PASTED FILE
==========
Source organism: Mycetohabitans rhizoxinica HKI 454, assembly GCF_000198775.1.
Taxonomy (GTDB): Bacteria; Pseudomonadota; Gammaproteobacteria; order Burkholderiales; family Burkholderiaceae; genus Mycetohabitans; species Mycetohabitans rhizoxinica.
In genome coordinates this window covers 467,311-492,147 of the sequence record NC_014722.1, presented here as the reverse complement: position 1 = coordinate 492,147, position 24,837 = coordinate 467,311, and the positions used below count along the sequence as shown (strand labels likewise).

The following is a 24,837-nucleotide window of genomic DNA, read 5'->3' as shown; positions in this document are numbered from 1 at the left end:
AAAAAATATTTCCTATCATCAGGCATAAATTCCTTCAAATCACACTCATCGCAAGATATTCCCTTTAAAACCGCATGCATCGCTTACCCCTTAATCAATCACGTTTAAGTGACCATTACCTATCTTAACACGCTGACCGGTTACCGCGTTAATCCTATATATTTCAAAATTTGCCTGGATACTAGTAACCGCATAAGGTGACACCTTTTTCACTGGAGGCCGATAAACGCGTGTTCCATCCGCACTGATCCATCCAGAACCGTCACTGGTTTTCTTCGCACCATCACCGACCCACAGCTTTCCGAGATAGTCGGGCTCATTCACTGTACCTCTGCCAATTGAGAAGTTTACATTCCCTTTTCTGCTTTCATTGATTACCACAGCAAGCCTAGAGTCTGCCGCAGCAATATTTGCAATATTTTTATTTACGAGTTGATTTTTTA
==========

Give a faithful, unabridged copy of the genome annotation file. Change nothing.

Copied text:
Source organism: Mycetohabitans rhizoxinica HKI 454, assembly GCF_000198775.1.
Taxonomy (GTDB): Bacteria; Pseudomonadota; Gammaproteobacteria; order Burkholderiales; family Burkholderiaceae; genus Mycetohabitans; species Mycetohabitans rhizoxinica.
In genome coordinates this window covers 467,311-492,147 of the sequence record NC_014722.1, presented here as the reverse complement: position 1 = coordinate 492,147, position 24,837 = coordinate 467,311, and the positions used below count along the sequence as shown (strand labels likewise).

The following is a 24,837-nucleotide window of genomic DNA, read 5'->3' as shown; positions in this document are numbered from 1 at the left end:
AAAAAATATTTCCTATCATCAGGCATAAATTCCTTCAAATCACACTCATCGCAAGATATTCCCTTTAAAACCGCATGCATCGCTTACCCCTTAATCAATCACGTTTAAGTGACCATTACCTATCTTAACACGCTGACCGGTTACCGCGTTAATCCTATATATTTCAAAATTTGCCTGGATACTAGTAACCGCATAAGGTGACACCTTTTTCACTGGAGGCCGATAAACGCGTGTTCCATCCGCACTGATCCATCCAGAACCGTCACTGGTTTTCTTCGCACCATCACCGACCCACAGCTTTCCGAGATAGTCGGGCTCATTCACTGTACCTCTGCCAATTGAGAAGTTTACATTCCCTTTTCTGCTTTCATTGATTACCACAGCAAGCCTAGAGTCTGCCGCAGCAATATTTGCAATATTTTTATTTACGAGTTGATTTTTTA